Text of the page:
7 outstanding Parks volunteers: The Denny Awards

Home » 7 outstanding Parks volunteers: The Denny Awards

It’s time once again to celebrate the winners of the Denny Awards, Seattle Parks and Recreation’s annual awards for outstanding volunteer stewardship.

In the words of the very fine press release from Parks: The winners are a cross-section of Seattle’s most tenacious, creative and hard-working volunteers who donate precious time and energy to improving Seattle’s parks and programs.

Today Christopher Williams, Acting Superintendent of Parks, announced the following winners. Thank you so much, to the winners, the nominees, and to everyone who volunteers in our city’s treasured Parks system. 

Special Gardens Award: Mary Anne Parmeter, Kubota Garden Foundation

Mary Anne Parmeter has donated thousands of hours to Kubota Garden and the Kobuta Garden Foundation in the past 22 years. As a founding board member, Mary Anne has held many roles. Since 1991 she has served as the editor and publisher of the Kubota Garden Foundation Newsletter, was Secretary for several terms and currently responds to calls to the foundation’s voice mail system. She developed and wrote the Garden’s Tour Guide program. She spent hours researching historical information for the guide, including interviewing Tom Kubota — the son of the Garden’s founder, Fujitaro Kubota. Not only did she write the guide book, she still trains the Tour Guides and takes a personal interest in seeing them succeed.

Conservation and Environmental Stewardship Award:Lance Smith, Seattle Volunteer Naturalist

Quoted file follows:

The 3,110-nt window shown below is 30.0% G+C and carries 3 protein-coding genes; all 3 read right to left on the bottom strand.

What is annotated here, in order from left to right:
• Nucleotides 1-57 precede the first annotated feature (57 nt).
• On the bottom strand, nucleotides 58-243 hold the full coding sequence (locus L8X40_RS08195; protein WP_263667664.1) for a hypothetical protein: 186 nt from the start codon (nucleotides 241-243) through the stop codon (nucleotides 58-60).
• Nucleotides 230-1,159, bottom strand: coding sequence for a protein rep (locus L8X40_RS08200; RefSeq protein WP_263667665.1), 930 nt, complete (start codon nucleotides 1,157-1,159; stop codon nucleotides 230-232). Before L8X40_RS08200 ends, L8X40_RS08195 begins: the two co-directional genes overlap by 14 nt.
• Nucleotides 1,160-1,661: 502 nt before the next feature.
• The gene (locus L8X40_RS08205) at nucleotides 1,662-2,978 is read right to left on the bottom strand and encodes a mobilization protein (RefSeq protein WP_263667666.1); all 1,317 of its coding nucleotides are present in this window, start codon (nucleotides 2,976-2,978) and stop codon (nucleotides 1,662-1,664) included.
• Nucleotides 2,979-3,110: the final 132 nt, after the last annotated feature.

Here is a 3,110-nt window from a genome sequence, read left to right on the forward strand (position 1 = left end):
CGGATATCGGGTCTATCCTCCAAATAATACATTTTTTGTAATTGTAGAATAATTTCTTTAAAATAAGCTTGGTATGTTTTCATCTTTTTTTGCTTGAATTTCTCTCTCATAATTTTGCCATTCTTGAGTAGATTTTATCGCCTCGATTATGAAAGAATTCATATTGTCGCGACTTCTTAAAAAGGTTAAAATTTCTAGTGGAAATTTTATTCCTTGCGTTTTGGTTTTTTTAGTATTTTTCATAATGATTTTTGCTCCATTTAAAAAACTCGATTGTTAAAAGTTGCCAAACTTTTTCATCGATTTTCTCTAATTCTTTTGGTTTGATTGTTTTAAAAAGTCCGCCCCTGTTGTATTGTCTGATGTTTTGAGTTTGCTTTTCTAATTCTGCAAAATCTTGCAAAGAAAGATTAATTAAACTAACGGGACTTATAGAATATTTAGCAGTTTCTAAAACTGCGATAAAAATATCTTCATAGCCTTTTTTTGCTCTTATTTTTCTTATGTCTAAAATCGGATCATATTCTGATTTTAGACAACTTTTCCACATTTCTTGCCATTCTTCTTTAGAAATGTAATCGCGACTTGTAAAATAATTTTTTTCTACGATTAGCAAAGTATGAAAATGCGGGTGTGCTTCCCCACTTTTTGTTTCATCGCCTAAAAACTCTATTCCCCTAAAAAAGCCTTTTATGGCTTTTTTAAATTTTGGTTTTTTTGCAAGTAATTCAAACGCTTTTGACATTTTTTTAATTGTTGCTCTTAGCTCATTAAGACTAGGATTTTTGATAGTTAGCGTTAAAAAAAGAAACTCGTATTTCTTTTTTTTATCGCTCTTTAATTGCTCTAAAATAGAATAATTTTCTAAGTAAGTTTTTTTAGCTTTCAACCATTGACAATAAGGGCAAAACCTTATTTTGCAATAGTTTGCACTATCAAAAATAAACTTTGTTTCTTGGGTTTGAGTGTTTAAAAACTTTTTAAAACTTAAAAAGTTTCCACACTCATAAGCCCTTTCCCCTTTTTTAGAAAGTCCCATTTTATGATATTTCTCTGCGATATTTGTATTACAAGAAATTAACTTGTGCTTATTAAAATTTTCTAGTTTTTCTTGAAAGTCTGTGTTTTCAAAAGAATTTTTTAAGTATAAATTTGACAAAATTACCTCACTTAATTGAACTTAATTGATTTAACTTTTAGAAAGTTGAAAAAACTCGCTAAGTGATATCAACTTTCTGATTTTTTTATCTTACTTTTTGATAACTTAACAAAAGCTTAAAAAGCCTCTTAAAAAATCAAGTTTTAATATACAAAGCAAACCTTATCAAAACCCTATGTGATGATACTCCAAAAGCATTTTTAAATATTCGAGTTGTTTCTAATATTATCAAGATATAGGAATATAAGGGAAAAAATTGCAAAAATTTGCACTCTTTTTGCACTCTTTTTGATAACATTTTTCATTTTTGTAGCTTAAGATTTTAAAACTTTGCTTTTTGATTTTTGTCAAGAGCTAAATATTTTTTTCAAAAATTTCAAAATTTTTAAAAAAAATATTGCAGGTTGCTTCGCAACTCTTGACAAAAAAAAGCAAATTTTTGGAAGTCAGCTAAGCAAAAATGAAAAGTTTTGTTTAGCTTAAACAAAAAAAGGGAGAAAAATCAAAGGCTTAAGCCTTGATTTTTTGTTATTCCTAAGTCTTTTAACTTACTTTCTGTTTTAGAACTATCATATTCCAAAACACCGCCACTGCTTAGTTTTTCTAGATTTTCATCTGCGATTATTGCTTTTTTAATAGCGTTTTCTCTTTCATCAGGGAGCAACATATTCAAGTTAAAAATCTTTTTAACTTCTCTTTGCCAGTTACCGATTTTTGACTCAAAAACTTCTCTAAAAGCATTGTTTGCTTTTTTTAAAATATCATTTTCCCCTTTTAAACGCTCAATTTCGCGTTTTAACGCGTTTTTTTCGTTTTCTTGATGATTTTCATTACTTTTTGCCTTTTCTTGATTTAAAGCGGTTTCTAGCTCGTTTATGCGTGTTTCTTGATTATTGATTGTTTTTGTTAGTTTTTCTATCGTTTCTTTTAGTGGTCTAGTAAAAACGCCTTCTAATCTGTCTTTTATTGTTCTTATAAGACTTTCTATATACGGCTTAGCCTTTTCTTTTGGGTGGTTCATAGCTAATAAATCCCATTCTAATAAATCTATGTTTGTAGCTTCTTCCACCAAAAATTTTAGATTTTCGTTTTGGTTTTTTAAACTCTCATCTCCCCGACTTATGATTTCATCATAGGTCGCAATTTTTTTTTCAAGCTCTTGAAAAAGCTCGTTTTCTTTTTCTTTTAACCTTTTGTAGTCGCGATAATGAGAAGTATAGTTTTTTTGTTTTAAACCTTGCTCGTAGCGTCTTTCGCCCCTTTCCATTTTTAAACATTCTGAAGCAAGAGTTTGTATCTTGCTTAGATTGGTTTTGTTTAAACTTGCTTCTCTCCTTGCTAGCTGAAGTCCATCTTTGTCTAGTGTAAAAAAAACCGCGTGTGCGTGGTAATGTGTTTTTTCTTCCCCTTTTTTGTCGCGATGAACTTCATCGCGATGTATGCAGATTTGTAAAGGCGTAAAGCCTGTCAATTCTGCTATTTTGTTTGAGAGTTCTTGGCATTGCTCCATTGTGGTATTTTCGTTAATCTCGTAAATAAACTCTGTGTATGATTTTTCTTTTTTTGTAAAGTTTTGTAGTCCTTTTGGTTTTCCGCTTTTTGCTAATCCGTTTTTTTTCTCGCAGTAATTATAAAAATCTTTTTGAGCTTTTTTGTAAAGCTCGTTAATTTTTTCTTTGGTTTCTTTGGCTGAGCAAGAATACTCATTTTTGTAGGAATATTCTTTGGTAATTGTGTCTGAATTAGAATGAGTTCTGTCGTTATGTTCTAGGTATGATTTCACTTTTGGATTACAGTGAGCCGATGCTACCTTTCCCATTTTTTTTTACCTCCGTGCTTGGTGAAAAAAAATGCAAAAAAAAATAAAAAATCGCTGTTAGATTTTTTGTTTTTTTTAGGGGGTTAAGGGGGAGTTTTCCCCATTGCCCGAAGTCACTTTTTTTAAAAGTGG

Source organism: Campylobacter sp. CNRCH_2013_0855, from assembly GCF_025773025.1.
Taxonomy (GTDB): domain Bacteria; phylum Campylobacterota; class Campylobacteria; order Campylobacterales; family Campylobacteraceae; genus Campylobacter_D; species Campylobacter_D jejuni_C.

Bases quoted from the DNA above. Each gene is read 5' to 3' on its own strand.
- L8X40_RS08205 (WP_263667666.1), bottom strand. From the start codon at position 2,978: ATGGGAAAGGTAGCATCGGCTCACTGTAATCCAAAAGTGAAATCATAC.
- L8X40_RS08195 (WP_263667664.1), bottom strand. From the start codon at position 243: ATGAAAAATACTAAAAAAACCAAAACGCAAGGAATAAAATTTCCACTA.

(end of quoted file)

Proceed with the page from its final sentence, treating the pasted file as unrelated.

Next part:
For 16 years, Seattle Volunteer Naturalist Lance Smith has tirelessly dedicated his talent, passion and skills to providing environmental education programs throughout Seattle parks for students of nature ages 2 – 92. Lance averages 185 hours of programming each year. In 16 years, he took one brief hiatus from the program after his twins were born. Using his degree in Entomology, Lance trains new and veteran volunteer naturalists on insect identification, as well as tips and tricks for teaching insects to varied age groups. In 2012, the traditional docent program expanded to become the citywide Seattle Naturalist Program. Lance was an integral part of this transition. His ideas resulted in an improved training program that is more relevant for the volunteers. 

Community Stewardship Award:Craig Thompson, East Duwamish Greenbelt/Dr. Jose Rizal Park

Since 2001, Craig Thompson has been on a mission to reclaim the overgrown, crime ridden hillside at the north end of the East Duwamish Greenbelt and to activate Dr. Jose Rizal Park.

He has spent hundreds of hours clearing brush himself and organizing work parties for thousands of volunteers. After a decade of volunteer leadership and personal stewardship, Craig’s hard work is paying off.  With the completion of the Mountains to Sound Greenway trail through the greenbelt and park, activity has increased tenfold. Craig now spearheads activation. He continues to solicit and lead volunteer groups.

He has provided mentorship and support to the new Off Leash Dog Area Steward.  He inspired and continues to lead an Orchard Steward group, which has renovated and maintains an orchard in the park. And, he is now a Green Seattle Partnership Forest Steward.

Park Activation Award: Othello Park Alliance, Othello Park

The roots of the Othello Park Alliance (OPA) go back to a tragic and deadly shooting on one of the basketball courts at Othello Park in 2005. Neighbors stepped up, helping to create positive, family friendly events in the park. In 2008 those neighbors formed The Othello Park Alliance. For four years, OPA has produced the Othello Park International Music and Arts Festival, an annual signature event. More than 1,500 people attend this event annually. In 2011, the Music and Arts Festival was formally accepted as a Seafair-sanctioned community event. This group gathers grants, donations and sponsorships of more than $15,000 each year to fund the annual Music and Arts Festival. They have also raised more than $278,000 to organize, coordinate and fund six design processes and park improvement projects. 

Corporate Citizens Award: Skanska USA Building Inc, Magnuson Park Picnic Shelter